Virus Impacts on Passenger Figures but Public say Trading Infrastructure must grow
Passenger numbers have fallen to 5.4 million, down -4.8% on last year after adjusting for the extra leap day, due to lower demand on Asian and European routes. Demand has continued to weaken going into March and Heathrow expects a further year-on-year decrease in coming weeks.
Image - Heathrow Airport
Regular deep cleaning has been introduced across all terminals as well as increased availability and provision of hand sanitisers. Dedicated Public Health England (PHE) team remains in place at the airport, implementing clinically-informed, evidence-driven processes to support passengers showing symptoms of the virus. Current processes include an early warning system allowing airline crew to report any illness on board flights ahead of landing.
In February, the airport saw over 115,800 metric tonnes of cargo pass through its doors, down 9.5%, as the effect of coronavirus was felt on global trade.
The UK aviation industry committed to net zero carbon emissions by 2050, in line with UK Government targets. Heathrow became one of the world’s first major aviation hubs to become carbon neutral for its infrastructure, and published its own pathway to help the industry achieve the net zero 2050 goal as soon as possible.
The Court of Appeal found the Airport National Policy Statement (NPS) process followed by Government failed to take into account the Paris Agreement, and the NPS has been suspended pending either a successful appeal to the Supreme Court or the government addressing the procedural issue with the NPS. Heathrow expansion remains the only option to deliver the government’s vision of a Global Britain and is widely supported locally and nationally.
Heathrow CEO John Holland-Kaye, said:
“The threat of Coronavirus is an increasing challenge for the UK and we are working day and night to ensure Britain’s front door is open and safe for our people and passengers. We will continue to work with the Government to limit the impacts this will have on UK plc.”
Above - Heathrow is the UK's biggest port and moves more cargo in a week than the next largest UK airport does in a year (Raimond Spekking)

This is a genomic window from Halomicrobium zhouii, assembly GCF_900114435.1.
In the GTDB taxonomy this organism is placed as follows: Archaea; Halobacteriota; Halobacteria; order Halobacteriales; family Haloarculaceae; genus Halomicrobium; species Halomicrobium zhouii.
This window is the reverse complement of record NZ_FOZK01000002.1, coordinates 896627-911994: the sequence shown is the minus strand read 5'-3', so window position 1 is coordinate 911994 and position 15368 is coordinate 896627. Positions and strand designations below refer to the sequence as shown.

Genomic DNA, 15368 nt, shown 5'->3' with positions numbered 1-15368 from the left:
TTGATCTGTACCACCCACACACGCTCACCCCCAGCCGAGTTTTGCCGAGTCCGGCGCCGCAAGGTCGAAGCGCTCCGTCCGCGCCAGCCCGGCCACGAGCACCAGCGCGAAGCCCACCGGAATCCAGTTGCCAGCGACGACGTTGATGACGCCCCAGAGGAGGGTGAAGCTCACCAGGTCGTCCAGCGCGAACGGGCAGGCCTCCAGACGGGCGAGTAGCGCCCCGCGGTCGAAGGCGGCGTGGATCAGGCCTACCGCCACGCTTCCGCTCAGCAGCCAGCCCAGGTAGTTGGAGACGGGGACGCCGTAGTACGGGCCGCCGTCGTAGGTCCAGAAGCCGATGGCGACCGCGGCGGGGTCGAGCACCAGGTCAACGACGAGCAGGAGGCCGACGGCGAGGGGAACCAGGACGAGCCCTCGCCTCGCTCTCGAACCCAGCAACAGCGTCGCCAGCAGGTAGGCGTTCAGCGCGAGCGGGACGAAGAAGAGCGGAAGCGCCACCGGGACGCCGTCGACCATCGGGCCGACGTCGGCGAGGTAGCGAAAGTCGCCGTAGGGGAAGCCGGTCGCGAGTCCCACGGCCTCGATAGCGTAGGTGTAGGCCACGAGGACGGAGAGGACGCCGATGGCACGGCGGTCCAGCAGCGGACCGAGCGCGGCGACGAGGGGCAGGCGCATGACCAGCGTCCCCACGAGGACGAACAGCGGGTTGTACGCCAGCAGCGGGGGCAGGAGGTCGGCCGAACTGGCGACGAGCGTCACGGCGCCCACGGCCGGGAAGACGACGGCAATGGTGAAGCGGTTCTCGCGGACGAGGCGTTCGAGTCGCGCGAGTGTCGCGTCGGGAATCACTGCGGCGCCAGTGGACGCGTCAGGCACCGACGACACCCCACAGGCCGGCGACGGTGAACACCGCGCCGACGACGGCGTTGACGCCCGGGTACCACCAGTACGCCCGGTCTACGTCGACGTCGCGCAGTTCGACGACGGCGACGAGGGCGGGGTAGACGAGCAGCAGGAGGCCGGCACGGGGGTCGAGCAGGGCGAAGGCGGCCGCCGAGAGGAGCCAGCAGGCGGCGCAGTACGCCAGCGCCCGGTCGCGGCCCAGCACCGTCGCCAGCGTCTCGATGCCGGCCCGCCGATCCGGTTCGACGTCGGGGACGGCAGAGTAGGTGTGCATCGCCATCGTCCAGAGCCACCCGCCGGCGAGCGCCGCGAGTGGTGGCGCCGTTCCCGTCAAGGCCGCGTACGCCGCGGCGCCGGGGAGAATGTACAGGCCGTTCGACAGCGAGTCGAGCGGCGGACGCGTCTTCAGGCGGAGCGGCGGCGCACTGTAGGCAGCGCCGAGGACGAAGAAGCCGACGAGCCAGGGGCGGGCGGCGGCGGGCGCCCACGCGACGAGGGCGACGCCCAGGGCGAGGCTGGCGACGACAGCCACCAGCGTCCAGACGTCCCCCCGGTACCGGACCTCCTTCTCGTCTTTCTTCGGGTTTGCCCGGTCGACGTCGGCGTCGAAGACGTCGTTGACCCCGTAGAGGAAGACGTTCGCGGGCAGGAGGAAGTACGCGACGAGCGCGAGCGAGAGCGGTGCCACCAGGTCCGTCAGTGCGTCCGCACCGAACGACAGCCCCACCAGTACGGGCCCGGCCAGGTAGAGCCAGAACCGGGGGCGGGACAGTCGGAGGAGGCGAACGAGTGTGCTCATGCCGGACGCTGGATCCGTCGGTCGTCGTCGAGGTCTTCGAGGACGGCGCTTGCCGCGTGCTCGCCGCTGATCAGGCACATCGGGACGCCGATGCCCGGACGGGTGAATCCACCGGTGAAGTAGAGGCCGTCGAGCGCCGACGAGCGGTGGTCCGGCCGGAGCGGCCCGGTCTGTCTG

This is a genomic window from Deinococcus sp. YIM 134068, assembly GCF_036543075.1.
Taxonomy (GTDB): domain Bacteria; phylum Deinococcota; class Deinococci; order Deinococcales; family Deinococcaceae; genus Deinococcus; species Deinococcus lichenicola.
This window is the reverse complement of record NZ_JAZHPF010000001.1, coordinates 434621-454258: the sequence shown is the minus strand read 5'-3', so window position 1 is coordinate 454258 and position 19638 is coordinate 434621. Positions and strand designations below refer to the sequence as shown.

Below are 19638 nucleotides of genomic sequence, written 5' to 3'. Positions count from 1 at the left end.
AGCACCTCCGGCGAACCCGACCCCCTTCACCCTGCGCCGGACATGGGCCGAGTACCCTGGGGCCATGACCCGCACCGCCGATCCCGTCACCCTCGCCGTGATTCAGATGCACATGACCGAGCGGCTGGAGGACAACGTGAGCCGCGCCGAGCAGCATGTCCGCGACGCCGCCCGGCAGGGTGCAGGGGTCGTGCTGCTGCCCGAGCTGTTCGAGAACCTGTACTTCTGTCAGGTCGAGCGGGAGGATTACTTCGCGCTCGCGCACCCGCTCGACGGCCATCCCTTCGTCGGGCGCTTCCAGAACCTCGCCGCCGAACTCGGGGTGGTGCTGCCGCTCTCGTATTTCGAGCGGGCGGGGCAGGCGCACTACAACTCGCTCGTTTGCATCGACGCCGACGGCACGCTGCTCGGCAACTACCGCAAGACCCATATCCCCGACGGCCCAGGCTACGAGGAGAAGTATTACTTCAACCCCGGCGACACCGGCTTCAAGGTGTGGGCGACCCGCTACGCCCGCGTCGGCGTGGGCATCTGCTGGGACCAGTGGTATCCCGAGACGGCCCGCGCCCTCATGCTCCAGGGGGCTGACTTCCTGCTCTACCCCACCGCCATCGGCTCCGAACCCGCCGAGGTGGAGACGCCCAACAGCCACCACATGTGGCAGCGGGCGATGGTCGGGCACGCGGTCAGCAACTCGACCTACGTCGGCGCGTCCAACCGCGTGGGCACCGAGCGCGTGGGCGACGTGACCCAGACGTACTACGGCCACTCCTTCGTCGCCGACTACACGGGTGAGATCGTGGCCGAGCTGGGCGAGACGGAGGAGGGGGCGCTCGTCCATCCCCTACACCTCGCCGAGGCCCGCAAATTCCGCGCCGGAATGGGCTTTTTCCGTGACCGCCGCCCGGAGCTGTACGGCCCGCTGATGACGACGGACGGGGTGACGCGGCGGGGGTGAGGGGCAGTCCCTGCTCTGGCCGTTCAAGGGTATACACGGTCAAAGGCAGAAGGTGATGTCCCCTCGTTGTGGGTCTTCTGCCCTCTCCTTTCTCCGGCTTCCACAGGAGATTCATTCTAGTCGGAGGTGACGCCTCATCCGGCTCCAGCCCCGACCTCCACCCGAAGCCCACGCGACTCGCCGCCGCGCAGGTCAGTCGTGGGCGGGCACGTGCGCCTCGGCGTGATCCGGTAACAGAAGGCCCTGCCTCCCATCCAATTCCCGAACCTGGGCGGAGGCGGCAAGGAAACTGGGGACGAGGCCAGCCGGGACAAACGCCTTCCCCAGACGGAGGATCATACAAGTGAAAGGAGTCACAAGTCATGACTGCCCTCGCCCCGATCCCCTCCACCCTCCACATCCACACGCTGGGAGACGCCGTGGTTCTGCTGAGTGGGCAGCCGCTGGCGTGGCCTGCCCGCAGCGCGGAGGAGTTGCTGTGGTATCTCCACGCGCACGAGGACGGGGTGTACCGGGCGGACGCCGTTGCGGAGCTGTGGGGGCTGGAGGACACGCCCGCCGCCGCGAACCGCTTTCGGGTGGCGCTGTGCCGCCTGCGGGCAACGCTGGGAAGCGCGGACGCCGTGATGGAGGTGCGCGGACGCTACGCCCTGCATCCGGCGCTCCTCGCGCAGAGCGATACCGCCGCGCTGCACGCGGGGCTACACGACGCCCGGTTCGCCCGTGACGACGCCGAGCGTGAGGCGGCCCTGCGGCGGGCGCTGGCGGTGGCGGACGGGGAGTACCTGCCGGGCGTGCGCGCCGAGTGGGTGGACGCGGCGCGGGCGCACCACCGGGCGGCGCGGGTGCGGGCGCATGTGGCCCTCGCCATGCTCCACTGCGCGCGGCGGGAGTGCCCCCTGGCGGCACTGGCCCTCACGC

Despite passenger numbers falling across the airline industry and with all airlines cutting capacity and grounding aircraft due to the onset of COVID-19, new polling has revealed that a majority of those in Britain think that the Government is not doing enough to invest in the UK’s trading infrastructure.
The poll, published by YouGov, highlights that over half the public (57%) think the Government should be doing more to invest in national infrastructure to help the UK trade globally, while only 13% think the Government is currently doing enough. A majority also agreed that the Government needs to do more to connect UK communities to global trade opportunities, while only 15% think the Government is doing a sufficient amount.
The findings come as negotiations between the UK and the EU over its future trading relationships have been postponed due to the spread of the virus. Indications regarding trade with the USA are favourable and the US government's decision to suspend flights between the US and EU Schengen Agreement countries does not include the UK - and central to the country’s ability to trade is the UK’s largest port by value; Heathrow.
A recent report from CEBR has found that over 40% of the UK’s exports to non-EU markets by value now pass through Heathrow – more than Southampton, Felixstowe and Portsmouth combined. The airport moves more in a week than the next largest UK cargo airport does in a year. Expansion at Heathrow would provide up to a further 40 new long haul routes to new markets, as well as doubling cargo capacity.
The poll, published a week after the Court of Appeal dismissed all but one claim in a judicial review against the Government’s Airports National Policy Statement, also found that nearly one in two (46%) believe the Government should work with Heathrow on plans which are already well progressed, rather than begin another process to choose another airport to expand. 46% also believe expanding Heathrow within stringent environmental tests is the best option. Just last month, the UK aviation industry produced a detailed plan setting out the path to net zero carbon emissions by 2050, with Heathrow publishing its own pathway to net zero in February.
Heathrow have been clear that the ruling against the Government is eminently fixable, given that the airport’s expansion plans can be delivered in accordance with the Paris Agreement. The Court clearly stated that the ruling does not mean the project is incompatible with the UK’s commitment to reducing carbon emissions.
A Heathrow spokesperson said:
“Campaign slogans are important for a general election, but now the country needs decisive action. The Government can either keep waiting on the side lines and watch France overtake Britain with the biggest airport in Europe within the next two years, or together we can take back control of our future trading destiny and build the global Britain infrastructure our country needs. Heathrow expansion will meet strict environmental targets and it won’t cost the taxpayer a penny. Britons understand that Heathrow expansion is exactly the type of project our country needs now more than ever – the Government should heed their advice and help us move it forward at speed.”
Below - the UK remains the Republic of Ireland's biggest trading partner, with the route to Dublin the third busiest route at Heathrow (Kevan James)
Read the in-depth history of Heathrow in Kevan James' book 'Heathrow Airport 70 Years and Counting'.
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